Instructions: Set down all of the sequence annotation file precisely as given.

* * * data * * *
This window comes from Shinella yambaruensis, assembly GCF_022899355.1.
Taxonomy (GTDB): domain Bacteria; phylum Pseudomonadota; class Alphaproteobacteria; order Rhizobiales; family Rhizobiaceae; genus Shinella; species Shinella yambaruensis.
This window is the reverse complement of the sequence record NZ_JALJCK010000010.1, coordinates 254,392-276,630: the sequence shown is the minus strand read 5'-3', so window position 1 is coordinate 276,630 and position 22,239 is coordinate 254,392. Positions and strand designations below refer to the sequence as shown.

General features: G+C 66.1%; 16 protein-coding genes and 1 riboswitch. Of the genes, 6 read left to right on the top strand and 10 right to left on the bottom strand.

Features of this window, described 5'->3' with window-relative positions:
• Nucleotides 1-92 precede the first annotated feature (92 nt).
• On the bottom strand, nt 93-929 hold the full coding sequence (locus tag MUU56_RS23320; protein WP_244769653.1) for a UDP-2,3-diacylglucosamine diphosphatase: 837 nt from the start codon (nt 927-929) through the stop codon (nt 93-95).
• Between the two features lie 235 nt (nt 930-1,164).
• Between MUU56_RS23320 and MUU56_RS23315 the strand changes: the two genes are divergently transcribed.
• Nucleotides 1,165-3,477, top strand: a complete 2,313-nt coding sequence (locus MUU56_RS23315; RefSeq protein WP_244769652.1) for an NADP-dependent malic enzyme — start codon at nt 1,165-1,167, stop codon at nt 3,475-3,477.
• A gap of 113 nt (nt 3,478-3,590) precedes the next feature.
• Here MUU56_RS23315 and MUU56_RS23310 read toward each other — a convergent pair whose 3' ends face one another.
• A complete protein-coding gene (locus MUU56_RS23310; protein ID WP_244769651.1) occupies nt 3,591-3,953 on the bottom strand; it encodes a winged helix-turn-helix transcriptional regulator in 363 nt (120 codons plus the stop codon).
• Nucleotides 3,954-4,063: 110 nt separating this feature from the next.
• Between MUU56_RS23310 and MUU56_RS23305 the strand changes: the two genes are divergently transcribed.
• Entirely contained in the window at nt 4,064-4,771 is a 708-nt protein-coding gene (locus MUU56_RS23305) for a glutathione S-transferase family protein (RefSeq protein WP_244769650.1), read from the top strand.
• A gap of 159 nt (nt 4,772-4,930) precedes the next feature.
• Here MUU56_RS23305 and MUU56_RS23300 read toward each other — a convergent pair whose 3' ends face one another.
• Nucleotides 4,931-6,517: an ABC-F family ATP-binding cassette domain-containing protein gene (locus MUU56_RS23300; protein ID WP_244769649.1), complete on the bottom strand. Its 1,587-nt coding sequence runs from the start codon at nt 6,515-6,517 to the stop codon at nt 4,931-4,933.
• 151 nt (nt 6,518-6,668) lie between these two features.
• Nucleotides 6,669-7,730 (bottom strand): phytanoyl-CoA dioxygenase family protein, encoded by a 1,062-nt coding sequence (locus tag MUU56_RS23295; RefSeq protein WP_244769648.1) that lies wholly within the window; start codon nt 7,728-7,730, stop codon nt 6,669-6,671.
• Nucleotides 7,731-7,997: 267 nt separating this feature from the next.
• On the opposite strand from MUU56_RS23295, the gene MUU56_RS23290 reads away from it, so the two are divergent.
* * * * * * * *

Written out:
This window comes from Shinella yambaruensis, assembly GCF_022899355.1.
Taxonomy (GTDB): domain Bacteria; phylum Pseudomonadota; class Alphaproteobacteria; order Rhizobiales; family Rhizobiaceae; genus Shinella; species Shinella yambaruensis.
This window is the reverse complement of the sequence record NZ_JALJCK010000010.1, coordinates 254,392-276,630: the sequence shown is the minus strand read 5'-3', so window position 1 is coordinate 276,630 and position 22,239 is coordinate 254,392. Positions and strand designations below refer to the sequence as shown.

General features: G+C 66.1%; 16 protein-coding genes and 1 riboswitch. Of the genes, 6 read left to right on the top strand and 10 right to left on the bottom strand.

Features of this window, described 5'->3' with window-relative positions:
• Nucleotides 1-92 precede the first annotated feature (92 nt).
• On the bottom strand, nt 93-929 hold the full coding sequence (locus tag MUU56_RS23320; protein WP_244769653.1) for a UDP-2,3-diacylglucosamine diphosphatase: 837 nt from the start codon (nt 927-929) through the stop codon (nt 93-95).
• Between the two features lie 235 nt (nt 930-1,164).
• Between MUU56_RS23320 and MUU56_RS23315 the strand changes: the two genes are divergently transcribed.
• Nucleotides 1,165-3,477, top strand: a complete 2,313-nt coding sequence (locus MUU56_RS23315; RefSeq protein WP_244769652.1) for an NADP-dependent malic enzyme — start codon at nt 1,165-1,167, stop codon at nt 3,475-3,477.
• A gap of 113 nt (nt 3,478-3,590) precedes the next feature.
• Here MUU56_RS23315 and MUU56_RS23310 read toward each other — a convergent pair whose 3' ends face one another.
• A complete protein-coding gene (locus MUU56_RS23310; protein ID WP_244769651.1) occupies nt 3,591-3,953 on the bottom strand; it encodes a winged helix-turn-helix transcriptional regulator in 363 nt (120 codons plus the stop codon).
• Nucleotides 3,954-4,063: 110 nt separating this feature from the next.
• Between MUU56_RS23310 and MUU56_RS23305 the strand changes: the two genes are divergently transcribed.
• Entirely contained in the window at nt 4,064-4,771 is a 708-nt protein-coding gene (locus MUU56_RS23305) for a glutathione S-transferase family protein (RefSeq protein WP_244769650.1), read from the top strand.
• A gap of 159 nt (nt 4,772-4,930) precedes the next feature.
• Here MUU56_RS23305 and MUU56_RS23300 read toward each other — a convergent pair whose 3' ends face one another.
• Nucleotides 4,931-6,517: an ABC-F family ATP-binding cassette domain-containing protein gene (locus MUU56_RS23300; protein ID WP_244769649.1), complete on the bottom strand. Its 1,587-nt coding sequence runs from the start codon at nt 6,515-6,517 to the stop codon at nt 4,931-4,933.
• 151 nt (nt 6,518-6,668) lie between these two features.
• Nucleotides 6,669-7,730 (bottom strand): phytanoyl-CoA dioxygenase family protein, encoded by a 1,062-nt coding sequence (locus tag MUU56_RS23295; RefSeq protein WP_244769648.1) that lies wholly within the window; start codon nt 7,728-7,730, stop codon nt 6,669-6,671.
• Nucleotides 7,731-7,997: 267 nt separating this feature from the next.
• On the opposite strand from MUU56_RS23295, the gene MUU56_RS23290 reads away from it, so the two are divergent.